Of course that's a pity. But better than completely discarding movies by fear of self-combusting nitro celluloid material. That is to say, in 1950th cinema film copies still got systematically destroyed by their publishers to avoid spoiling rental of their new movies.

seen in docu "Nitro-Archipele"/"Archipels nitrate"
https://www.imdb.com/title/tt1718723/

And the first seasons of "Doctor Who" even got deleted by the BBC to reuse the (at that time fairly expensive) video tapes, because they considered themself workers of performing art (like a stage theater), not makers of art objects (and were threatened to pay a fine for broadcasting repeats). Also "Monty Python's Flying Circus" only got saved from deletion because the actors bought the video tapes back. E.g. I am still missing many of the 1970th German school TV educational docus (like "Einf├╝hrung in die Digitaltechnik") seen in childhood, those likely got discarded too by the broadcast stations by lack of monetary value.

Last edited by =CO=Windler; 11/16/21 05:14 AM.

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robcfg #120030 11/16/21 05:21 PM
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Originally Posted by robcfg
The CAS file for Dragon/CoCo is just a bit dump, nothing else.

I proposed an extension to the format to the author of the XRoar emulator that consist on some data appended at the end of the CAS file (named CUE extension), so it's transparent for machines and emulator and allow for some better reconstruction of the wave.

So, the CAS format is dead simple.

If the CAS format is "dead simple", then why did you need to submit anything to better reconstruct the wave?

It is correct to say that it is a "bit dump", in that it is a bit dump of the logical file, but it does not directly translate to a waveform. I know this from experience.

As food for thought, I present to the reader a sample from the XRoar source code, specifically tape.c. The fact that any so-called "tape rewriting" is necessary at all is why CAS is a problematic file format.
Code
// Tape rewriting intercepts the returns from various ROM calls to interpret
// the loading state - whether a leader is expected, etc.

static struct machine_bp bp_list_rewrite[] = {
	BP_DRAGON_ROM(.address = 0xb94d, .handler = DELEGATE_INIT(rewrite_sync, NULL) ),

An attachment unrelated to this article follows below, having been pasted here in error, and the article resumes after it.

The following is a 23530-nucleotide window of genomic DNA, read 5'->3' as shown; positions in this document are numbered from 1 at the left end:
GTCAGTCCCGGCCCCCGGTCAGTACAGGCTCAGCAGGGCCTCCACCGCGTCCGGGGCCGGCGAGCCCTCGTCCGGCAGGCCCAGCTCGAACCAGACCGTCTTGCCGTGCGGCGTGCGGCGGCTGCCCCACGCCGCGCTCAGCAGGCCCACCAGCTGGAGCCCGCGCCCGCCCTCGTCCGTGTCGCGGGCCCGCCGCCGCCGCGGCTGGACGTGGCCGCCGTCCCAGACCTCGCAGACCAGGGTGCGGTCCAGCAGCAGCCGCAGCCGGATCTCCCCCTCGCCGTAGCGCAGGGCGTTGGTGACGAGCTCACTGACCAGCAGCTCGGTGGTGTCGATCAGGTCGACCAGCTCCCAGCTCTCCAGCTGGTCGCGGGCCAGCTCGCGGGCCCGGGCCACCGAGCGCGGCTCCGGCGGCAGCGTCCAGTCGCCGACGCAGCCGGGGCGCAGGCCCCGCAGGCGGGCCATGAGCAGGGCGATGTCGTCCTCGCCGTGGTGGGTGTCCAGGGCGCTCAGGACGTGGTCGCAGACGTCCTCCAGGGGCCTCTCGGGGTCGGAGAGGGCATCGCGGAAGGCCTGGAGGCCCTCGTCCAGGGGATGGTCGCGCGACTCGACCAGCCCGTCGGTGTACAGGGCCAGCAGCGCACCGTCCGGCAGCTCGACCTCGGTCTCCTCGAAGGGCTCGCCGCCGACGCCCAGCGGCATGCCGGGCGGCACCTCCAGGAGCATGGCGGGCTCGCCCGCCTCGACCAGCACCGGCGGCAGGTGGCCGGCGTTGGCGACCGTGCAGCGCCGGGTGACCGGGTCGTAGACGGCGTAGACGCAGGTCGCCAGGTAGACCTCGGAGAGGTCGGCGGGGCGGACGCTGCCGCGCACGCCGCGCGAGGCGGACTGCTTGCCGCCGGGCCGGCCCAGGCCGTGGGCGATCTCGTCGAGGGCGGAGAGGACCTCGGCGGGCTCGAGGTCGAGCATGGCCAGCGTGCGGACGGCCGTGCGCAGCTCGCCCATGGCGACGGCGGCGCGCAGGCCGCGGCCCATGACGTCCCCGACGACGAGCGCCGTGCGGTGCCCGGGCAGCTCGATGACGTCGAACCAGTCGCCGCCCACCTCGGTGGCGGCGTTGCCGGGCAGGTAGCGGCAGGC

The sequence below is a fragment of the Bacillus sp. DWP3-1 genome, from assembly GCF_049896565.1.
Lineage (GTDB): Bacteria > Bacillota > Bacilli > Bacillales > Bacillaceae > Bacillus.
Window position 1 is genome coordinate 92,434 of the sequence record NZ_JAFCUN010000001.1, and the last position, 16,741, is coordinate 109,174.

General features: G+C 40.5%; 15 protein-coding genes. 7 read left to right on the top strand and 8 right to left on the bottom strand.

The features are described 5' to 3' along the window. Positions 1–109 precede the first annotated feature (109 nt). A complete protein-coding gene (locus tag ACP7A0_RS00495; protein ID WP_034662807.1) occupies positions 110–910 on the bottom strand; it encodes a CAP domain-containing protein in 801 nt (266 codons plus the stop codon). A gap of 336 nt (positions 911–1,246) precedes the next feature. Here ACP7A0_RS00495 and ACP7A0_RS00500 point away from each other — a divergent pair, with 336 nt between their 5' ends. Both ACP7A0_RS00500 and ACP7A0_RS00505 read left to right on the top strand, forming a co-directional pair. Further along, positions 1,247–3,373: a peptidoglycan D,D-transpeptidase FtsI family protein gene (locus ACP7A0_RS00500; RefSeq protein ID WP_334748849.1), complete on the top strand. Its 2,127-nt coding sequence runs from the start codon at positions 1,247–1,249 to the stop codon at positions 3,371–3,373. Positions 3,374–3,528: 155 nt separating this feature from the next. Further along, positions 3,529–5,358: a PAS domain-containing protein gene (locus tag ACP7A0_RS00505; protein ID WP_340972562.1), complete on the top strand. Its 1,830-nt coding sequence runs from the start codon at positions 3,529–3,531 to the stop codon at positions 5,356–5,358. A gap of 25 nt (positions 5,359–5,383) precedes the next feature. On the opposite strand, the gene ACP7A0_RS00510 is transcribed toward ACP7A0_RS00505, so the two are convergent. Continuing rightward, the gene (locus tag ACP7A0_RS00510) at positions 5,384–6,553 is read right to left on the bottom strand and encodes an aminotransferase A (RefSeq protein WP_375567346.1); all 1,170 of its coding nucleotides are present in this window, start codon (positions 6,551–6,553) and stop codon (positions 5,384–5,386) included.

BP_COCO_ROM(.address = 0xa719, .handler = DELEGATE_INIT(rewrite_sync, NULL) ),
	BP_COCO3_ROM(.address = 0xa719, .handler = DELEGATE_INIT(rewrite_sync, NULL) ),
	BP_DRAGON_ROM(.address = 0xbdac, .handler = DELEGATE_INIT(rewrite_bitin, NULL) ),
	BP_COCO_ROM(.address = 0xa75c, .handler = DELEGATE_INIT(rewrite_bitin, NULL) ),
	BP_COCO3_ROM(.address = 0xa75c, .handler = DELEGATE_INIT(rewrite_bitin, NULL) ),
	BP_DRAGON_ROM(.address = 0xbdeb, .handler = DELEGATE_INIT(rewrite_tape_on, NULL) ),
	BP_COCO_ROM(.address = 0xa780, .handler = DELEGATE_INIT(rewrite_tape_on, NULL) ),
	BP_COCO3_ROM(.address = 0xa780, .handler = DELEGATE_INIT(rewrite_tape_on, NULL) ),
	BP_DRAGON_ROM(.address = 0xb97e, .handler = DELEGATE_INIT(rewrite_end_of_block, NULL) ),
	BP_COCO_ROM(.address = 0xa746, .handler = DELEGATE_INIT(rewrite_end_of_block, NULL) ),
	BP_COCO3_ROM(.address = 0xa746, .handler = DELEGATE_INIT(rewrite_end_of_block, NULL) ),
};

Last edited by Bletch; 11/16/21 05:39 PM.
Bletch #120048 11/17/21 10:09 PM
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Ok, here we go...

Quote
If the CAS format is "dead simple", then why did you need to submit anything to better reconstruct the wave?

Precisely because it's dead simple it does not contain information about the gaps between blocks, or the frequency of the pulses. It is a raw bit sequence. You can generate a wav file from it that will work on actual machines, but for a couple of titles like Fire Force that do have a slightly more complicated loading scheme and need the empty spaces between tape blocks.